This is another must-order dish if you like eel. It is from the Lunch Menu. Unagi (ใ‚ฆใƒŠใ‚ฎ) is the Japanese word for freshwater eel. The eel was roasted on charcoal into their finest appearance, i.e. charred on the outside while still white on the inside. The eel was basted with Japanese BBQ sauce and there was a cured egg yolk. This is another Tokyo, or Japanese, dining speciality as I’ve seen it multiple times in Tokyo and Osaka but not in other places in Kyoto. The egg yolk was cured to perfection. It was still running but the texture were definitely different to your ordinary egg and plenty of flavours have been ‘inserted’ into the egg yolk. Combining with the rice, the whole dish just gave you lots of fragrance on the palate while the eels were chewy (in a nice way) and very tasty. At the middle of the biting, the miso soup gave extra saltiness and flushed the food down easily. Highly recommended!

Japanese Cold Summer Soba Salad, $24

Japanese Cold Summer Soba Salad, $24 Fresh salmon sashimi, green tea soba noodles, cucumber ribbon, greens, pickled ginger, nori, shiso, medley tomaro and yuzu ponzu dressing

Now, the last but not leaste. My first impression of this dish was it was so fresh! It would be a fantastic dish for a hot summer day to give some of the zen freshness into our body. The chunky pieces of fresh salmon sashimi were served with the green tea soba noodles. It was certainly interesting to see green tea being added into the soba noodles but it was quite reasonable understanding the Japanese culture of tea. The highlight of this dish was the use of the shiso. If you are not familiar with the terminology, shiso is Perilla, a herb belonged to mint family, which has a very distinctive flavour. The addition of the shiso in this dish really shined by day. This dish was very refreshing. Perhaps the only suggestion I could have, for my taste, is to use smoked salmon instead of fresh salmon to add extra smokiness and saltiness but the dish, as it currently is, would be a popular dish already.

So readers, tell me, after this post, do you crave for some Japanese dishes or the ‘Teishoku’ style dinning? If you do and you are in Canberra, Tokyo Canteen is certainly a good choice to dine in. The price tags for the dishes are very affordable while the experience was fantastic. Although being a cafe, the table service was good too with all the small talks occurring. Oh, not to forget to mention, try their drinks, Japanese style drinks that I am sure you won’t disappoint! The one on the left below was a highlight with grapefruit peels on the bottom and refreshing soda water, on my….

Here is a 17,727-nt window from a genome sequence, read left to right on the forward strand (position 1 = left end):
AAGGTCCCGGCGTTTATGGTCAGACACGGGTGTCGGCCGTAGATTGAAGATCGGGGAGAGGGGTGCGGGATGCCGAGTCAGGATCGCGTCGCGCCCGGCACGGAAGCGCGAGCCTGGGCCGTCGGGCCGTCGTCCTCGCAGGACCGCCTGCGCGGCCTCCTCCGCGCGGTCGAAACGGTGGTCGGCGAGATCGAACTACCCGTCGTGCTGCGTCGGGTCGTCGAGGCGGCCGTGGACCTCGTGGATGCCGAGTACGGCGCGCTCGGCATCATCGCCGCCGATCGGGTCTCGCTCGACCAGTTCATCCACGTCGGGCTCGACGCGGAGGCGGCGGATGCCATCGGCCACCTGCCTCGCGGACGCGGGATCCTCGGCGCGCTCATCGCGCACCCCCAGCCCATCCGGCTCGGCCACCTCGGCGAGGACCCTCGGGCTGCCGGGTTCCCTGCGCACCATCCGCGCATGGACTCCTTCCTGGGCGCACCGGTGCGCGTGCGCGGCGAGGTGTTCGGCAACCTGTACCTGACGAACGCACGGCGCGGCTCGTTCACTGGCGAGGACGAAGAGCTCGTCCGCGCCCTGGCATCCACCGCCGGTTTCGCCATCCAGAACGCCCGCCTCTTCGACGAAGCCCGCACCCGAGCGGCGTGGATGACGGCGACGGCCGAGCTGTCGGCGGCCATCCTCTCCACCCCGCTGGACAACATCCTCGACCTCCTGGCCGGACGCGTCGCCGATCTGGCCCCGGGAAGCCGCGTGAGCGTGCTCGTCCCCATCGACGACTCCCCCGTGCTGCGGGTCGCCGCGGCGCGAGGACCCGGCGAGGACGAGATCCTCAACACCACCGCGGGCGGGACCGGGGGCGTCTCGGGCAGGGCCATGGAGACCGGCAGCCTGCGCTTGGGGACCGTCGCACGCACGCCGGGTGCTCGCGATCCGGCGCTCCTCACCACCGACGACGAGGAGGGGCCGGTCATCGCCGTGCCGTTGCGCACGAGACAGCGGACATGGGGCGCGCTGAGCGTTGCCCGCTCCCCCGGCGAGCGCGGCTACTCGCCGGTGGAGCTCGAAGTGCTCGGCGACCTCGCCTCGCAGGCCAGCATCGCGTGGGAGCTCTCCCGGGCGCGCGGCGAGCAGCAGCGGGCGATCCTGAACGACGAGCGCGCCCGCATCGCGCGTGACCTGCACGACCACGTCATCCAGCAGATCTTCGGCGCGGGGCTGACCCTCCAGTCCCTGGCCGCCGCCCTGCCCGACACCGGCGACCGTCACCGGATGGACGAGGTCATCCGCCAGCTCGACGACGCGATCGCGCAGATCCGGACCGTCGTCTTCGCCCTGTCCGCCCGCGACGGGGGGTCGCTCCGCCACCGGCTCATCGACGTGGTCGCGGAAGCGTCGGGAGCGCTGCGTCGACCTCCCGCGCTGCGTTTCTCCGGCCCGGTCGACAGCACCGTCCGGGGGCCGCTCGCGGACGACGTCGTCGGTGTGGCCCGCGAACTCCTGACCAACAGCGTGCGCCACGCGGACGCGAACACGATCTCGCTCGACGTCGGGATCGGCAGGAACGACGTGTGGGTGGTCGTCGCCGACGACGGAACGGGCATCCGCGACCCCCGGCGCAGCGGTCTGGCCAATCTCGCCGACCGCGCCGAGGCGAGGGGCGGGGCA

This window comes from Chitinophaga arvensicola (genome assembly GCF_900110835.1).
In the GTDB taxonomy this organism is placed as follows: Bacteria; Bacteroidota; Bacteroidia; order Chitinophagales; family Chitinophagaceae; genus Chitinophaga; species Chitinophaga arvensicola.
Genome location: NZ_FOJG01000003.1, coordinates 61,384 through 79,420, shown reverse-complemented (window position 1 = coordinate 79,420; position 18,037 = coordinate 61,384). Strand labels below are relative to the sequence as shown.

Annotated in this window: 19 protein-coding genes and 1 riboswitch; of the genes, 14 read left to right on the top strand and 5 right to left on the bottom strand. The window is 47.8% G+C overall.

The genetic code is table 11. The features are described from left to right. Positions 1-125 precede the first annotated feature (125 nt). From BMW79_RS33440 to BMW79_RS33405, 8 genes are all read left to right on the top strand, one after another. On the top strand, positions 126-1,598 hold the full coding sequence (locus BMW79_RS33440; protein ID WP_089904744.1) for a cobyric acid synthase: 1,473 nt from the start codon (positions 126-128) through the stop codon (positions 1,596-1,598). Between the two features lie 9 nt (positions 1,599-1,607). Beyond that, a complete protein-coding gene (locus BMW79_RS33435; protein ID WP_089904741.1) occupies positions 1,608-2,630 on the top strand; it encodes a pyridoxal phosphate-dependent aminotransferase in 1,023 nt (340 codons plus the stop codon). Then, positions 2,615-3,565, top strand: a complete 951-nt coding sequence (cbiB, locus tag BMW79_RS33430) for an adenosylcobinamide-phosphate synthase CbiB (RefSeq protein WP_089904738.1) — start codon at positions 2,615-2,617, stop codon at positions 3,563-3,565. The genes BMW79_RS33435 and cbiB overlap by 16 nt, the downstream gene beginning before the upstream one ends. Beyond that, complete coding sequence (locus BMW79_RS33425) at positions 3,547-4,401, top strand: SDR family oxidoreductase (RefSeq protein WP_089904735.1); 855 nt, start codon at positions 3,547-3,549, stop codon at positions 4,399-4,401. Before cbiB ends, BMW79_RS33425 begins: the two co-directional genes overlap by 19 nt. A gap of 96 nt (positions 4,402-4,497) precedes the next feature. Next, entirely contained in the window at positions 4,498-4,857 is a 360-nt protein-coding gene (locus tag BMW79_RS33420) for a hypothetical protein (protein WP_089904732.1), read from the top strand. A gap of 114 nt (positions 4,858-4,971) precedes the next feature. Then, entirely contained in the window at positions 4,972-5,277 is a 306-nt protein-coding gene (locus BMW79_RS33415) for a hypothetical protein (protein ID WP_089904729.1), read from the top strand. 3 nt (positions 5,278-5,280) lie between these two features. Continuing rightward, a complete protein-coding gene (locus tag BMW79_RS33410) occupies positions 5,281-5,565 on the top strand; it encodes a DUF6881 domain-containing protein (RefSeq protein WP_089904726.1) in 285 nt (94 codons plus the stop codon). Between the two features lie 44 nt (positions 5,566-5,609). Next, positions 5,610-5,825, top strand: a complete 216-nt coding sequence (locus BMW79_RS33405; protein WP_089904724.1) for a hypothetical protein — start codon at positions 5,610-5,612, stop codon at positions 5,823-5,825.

Disclaimer: Foodiescucina.com were guests of Tokyo Canteen but all reviews and opinions are our own.

Until the next post, have a fantastic week. I will show you my recent experience with some commercial products and how I turned those into mouth-watering dishes. Stay Tuned!

James

Tokyo Canteen

38 Eyre Street

Kingston ACT 2604

Open Monday to Sunday from 8:30am

6 thoughts on “Tokyo Canteen, Kingston

  1. Iโ€™m enjoying your blog so much. The food you feature is so different than what we get here in Indiana. You seem to have a lot more seafood than we do. Being landlocked, our diet consists of mostly beef, pork, and chicken. Straight-from-the-farm food.

    Liked by 1 person

    1. Hi Mac, thanks for dropping by. Yes I guess it is quite different but Canberra is an inland city as well. I am amazed by the fresh seafood etc here in an inland city. To be honest, I would love straight from the farm in a way you know the freshness. Happy reading. Chat more in future. James

      Liked by 1 person

  2. We have been there already, love their dishes. Thanks for an informative artile โ€“ I never knew the differences between their food and a bento.

    Liked by 2 people

    1. Thanks. Japanese cuisine got plenty of different styles. To us in the western world we only know bento, fine dining etc but there are indeed more to explore. I am a huge fan of Japanese food. ๐Ÿ˜ƒ Glad the post inspired you.

      Liked by 1 person

  3. Oh, the food looks so lovely!

    James, I started reading your blog since 8 years old. Now I am 19. I am still addicted to your food and writing. Keep it up well! Cloe. ๐Ÿ˜Š

    Liked by 2 people